Kids, for some reason, need snacks. Lots of them.
If you try to find healthy kids snacks for your little ones you either end up spending a lot of money buying them at the store or a lot of time making them at home.
For most parents, there needs to be a happy medium. Either healthy store-bought snacks that don’t cost a fortune or easy-to-make homemade snacks that don’t take a ton of time.
With four little guys in the house that are growing like weeds and seem to be hungry all. the. time., it’s all I can do to find enough food for them to eat at meal times, let alone, worry about snacks too.
In this month’s Monday Meal Planning post, I’m talking about the seemingly never-ending search for healthy kids snacks that we natural mamas go through as well as some things that I’ve found that work for us.
Store-Bought Snacks Are Junk… Convenient Junk
Most all store-bought snacks these days are pure junk. Junk designed to get your kids addicted to sugar, to make them fat and hyperactive, and to mess up their guts. They’re filled with fake sugars, processed grains, dyes, preservatives, so on and so forth.
The only pro to store-bought snacks is that they’re convenient, and with today’s busy lifestyles, that makes a difference to a lot of parents. I know convenience is a draw for me.
The Problem With Homemade Snacks
My biggest issue with making healthy kids snacks at home is the amount of time it takes to make them. And when I do make them, they seem to be gone in no time! So not only am I taking the time to make these elaborate snacks, but I have to turn right back around and make them again in 3 days. Good grief!
What I need is the convenience of store-bought snacks and the health of homemade snacks.
Bridging The Snack Gap
So, I finally realized that I can’t have the best of both worlds… the convenience of store-bought and the health of homemade without spending a fortune and investing a lot of time in it. At least, I’ve not found that world yet.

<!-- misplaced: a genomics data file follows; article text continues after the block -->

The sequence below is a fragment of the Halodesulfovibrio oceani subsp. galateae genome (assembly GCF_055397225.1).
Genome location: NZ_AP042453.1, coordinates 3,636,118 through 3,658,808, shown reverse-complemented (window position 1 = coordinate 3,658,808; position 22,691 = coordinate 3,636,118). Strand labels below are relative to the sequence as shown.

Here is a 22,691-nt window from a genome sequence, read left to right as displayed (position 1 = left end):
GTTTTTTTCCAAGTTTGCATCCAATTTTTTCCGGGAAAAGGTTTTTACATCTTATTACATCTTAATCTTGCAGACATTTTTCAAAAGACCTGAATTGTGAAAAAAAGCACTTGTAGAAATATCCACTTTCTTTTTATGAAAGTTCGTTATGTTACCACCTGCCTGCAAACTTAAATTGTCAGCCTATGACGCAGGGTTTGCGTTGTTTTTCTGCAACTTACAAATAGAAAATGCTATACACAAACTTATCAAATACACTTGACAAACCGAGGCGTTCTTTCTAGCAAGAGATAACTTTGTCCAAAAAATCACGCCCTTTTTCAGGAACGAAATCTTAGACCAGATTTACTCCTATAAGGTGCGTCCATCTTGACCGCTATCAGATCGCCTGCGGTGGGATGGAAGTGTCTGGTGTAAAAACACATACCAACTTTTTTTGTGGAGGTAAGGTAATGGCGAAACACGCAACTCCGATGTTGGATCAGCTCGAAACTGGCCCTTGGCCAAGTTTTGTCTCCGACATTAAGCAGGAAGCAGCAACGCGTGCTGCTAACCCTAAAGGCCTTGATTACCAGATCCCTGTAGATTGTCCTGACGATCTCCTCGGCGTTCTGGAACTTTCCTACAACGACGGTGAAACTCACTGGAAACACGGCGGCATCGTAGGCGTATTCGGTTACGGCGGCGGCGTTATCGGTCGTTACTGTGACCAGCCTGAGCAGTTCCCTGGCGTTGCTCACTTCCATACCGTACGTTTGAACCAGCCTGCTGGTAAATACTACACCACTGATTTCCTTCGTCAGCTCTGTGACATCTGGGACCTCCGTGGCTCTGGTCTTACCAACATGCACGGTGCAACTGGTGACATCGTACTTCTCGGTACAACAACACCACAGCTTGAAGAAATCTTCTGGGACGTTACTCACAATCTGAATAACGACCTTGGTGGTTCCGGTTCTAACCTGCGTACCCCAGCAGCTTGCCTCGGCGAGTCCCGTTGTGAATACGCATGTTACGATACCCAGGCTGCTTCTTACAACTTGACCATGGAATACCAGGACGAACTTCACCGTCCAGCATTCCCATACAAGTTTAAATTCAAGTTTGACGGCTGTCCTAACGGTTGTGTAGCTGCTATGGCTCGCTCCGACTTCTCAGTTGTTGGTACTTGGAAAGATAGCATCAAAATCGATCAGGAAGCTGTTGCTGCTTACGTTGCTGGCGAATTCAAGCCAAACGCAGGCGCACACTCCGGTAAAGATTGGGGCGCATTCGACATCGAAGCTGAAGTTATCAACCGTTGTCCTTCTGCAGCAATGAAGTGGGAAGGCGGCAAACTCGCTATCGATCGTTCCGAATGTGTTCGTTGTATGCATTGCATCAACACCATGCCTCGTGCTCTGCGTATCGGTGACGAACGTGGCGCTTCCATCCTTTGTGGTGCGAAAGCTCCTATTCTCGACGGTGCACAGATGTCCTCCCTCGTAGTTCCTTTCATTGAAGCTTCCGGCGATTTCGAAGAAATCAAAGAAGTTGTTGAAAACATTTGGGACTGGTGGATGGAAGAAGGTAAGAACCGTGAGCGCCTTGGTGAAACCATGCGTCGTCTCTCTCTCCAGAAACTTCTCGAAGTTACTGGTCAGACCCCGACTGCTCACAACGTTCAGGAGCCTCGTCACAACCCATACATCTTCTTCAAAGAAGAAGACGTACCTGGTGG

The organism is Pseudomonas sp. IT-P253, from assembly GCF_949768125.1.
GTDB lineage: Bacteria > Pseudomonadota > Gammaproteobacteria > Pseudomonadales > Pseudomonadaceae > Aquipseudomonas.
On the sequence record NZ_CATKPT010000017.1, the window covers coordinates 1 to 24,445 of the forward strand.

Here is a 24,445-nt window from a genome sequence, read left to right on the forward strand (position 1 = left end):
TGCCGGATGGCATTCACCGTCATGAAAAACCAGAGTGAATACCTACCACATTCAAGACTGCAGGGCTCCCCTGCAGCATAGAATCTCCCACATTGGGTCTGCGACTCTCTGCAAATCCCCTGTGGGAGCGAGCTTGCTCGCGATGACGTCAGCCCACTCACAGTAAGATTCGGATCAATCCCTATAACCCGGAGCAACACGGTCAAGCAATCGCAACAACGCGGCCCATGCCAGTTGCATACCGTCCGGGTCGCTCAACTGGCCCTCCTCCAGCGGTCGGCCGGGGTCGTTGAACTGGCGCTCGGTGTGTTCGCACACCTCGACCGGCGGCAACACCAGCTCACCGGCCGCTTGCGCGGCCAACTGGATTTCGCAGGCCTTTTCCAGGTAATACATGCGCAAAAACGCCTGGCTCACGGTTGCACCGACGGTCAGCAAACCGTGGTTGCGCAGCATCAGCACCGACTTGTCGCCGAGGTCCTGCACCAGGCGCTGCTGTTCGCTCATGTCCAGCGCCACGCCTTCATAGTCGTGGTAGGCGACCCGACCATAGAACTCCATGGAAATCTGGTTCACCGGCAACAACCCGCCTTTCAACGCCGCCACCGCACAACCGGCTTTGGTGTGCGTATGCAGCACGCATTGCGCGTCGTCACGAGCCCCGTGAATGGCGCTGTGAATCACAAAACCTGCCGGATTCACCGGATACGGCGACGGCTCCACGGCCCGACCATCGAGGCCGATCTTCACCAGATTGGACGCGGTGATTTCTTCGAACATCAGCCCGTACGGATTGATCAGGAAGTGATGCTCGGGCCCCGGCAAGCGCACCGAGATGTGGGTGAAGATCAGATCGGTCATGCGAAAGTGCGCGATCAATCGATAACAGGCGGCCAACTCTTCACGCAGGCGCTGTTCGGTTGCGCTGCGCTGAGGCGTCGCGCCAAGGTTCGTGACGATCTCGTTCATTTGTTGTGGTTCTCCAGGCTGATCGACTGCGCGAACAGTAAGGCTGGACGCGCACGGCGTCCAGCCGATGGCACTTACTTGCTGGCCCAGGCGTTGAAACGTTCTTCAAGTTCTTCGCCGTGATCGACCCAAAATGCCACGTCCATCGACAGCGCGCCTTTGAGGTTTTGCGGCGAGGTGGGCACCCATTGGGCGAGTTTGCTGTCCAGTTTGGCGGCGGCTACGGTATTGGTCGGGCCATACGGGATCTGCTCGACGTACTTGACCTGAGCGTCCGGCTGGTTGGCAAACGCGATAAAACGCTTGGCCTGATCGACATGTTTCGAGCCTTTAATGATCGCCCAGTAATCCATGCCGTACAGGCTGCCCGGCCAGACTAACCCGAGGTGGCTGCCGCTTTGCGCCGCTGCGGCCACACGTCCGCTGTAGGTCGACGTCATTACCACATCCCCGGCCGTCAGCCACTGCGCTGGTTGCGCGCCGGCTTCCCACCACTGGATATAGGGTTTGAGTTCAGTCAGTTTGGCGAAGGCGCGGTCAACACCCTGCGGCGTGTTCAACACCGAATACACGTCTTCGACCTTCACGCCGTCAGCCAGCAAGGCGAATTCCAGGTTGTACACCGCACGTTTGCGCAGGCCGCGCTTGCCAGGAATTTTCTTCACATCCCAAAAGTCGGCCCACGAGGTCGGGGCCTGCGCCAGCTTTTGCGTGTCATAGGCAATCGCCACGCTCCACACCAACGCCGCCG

So what I decided to do was to compromise. I needed to stop beating myself up and feeling guilty when I bought snacks that were less than ideal, and I needed to find the time to make homemade snacks that were simpler and easier to make.
Breaking Out The Recipe Binder
The first thing I did was to grab my recipe binder, open it to the front page where our favorite meals are listed and add a section for snacks. This makes it easy for me when I’m going to the grocery store, and I’m out of snacks. I can quickly grab my binder, open it, and make a list of snacks I need to buy (or ingredients to make homemade snacks).
Next, I went online to find some more quick, healthy kids snacks that I can make from home without spending all my time doing it. I printed off 4 or 5 recipes and put them in the snacks section of my recipe binder and wrote them on the front page in the snacks section.
Now, the snack section of my binder looks like this:
- Store-Bought Snacks: pretzels, cheese sticks, fruit, mixed nuts, no-sugar-added fruit strips, veggie chips, blocks of cheese and wheat crackers, raisins, veggies (celery, carrots)
- Homemade Snacks: popcorn, yogurt, trail mix, granola bars, hummus, ranch dressing
So, not too bad when it comes to health, and not too bad when it comes to saving time.
Setting Snacking Limits
Another thing I’ve had to do with my kids is to establish some rules when it comes to snacking.
Seeing as how my kids are home with me all day (since they’re homeschooled), it would be easy for them to run to the fridge or pantry and grab something every time they felt hungry. However, that’s excessive, and it doesn’t teach them patience or responsibility. Plus, it’s simply a bad habit that I don’t want to start. Instead, we have daily routines that work for all of us, and we do our best to stick with those routines.
When it comes to snack times, the kids get a fruit at 10 AM after they finish their morning chores. That’s about halfway between breakfast and lunch and is just enough to tide them over until lunch. Their next snack is at 4 PM which is about 2 hours before dinner. This is a bigger, more well-rounded snack that almost always includes a protein source of some kind. It usually ends up being 2-3 smallish things which usually holds them over until dinner.
And that’s it! That’s how I’m currently doing snacks in our house.
So What Do Healthy Kids Snacks Look Like In Your Family?
Okay, now it’s your turn. I’ve told you how I’ve tried to make finding healthy kids snacks work for me and my kids and our lifestyle, but what about you?